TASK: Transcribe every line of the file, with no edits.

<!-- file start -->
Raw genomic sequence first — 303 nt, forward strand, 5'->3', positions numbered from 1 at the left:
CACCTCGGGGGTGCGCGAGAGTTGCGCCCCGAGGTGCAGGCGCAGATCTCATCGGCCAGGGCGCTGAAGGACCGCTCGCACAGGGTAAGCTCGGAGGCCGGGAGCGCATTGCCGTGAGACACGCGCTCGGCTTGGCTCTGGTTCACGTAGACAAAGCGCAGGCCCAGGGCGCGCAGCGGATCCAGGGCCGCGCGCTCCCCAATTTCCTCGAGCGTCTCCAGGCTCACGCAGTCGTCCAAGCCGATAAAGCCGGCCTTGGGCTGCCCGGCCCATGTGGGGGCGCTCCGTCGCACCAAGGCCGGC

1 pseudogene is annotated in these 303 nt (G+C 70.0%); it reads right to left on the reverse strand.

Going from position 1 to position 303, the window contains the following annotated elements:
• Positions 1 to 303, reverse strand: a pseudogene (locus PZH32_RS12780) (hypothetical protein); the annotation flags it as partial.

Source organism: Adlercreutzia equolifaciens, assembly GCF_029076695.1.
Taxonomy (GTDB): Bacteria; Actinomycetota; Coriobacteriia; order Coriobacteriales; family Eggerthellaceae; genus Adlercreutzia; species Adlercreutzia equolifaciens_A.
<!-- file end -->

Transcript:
Raw genomic sequence first — 303 nt, forward strand, 5'->3', positions numbered from 1 at the left:
CACCTCGGGGGTGCGCGAGAGTTGCGCCCCGAGGTGCAGGCGCAGATCTCATCGGCCAGGGCGCTGAAGGACCGCTCGCACAGGGTAAGCTCGGAGGCCGGGAGCGCATTGCCGTGAGACACGCGCTCGGCTTGGCTCTGGTTCACGTAGACAAAGCGCAGGCCCAGGGCGCGCAGCGGATCCAGGGCCGCGCGCTCCCCAATTTCCTCGAGCGTCTCCAGGCTCACGCAGTCGTCCAAGCCGATAAAGCCGGCCTTGGGCTGCCCGGCCCATGTGGGGGCGCTCCGTCGCACCAAGGCCGGC

1 pseudogene is annotated in these 303 nt (G+C 70.0%); it reads right to left on the reverse strand.

Going from position 1 to position 303, the window contains the following annotated elements:
• Positions 1 to 303, reverse strand: a pseudogene (locus PZH32_RS12780) (hypothetical protein); the annotation flags it as partial.

Source organism: Adlercreutzia equolifaciens, assembly GCF_029076695.1.
Taxonomy (GTDB): Bacteria; Actinomycetota; Coriobacteriia; order Coriobacteriales; family Eggerthellaceae; genus Adlercreutzia; species Adlercreutzia equolifaciens_A.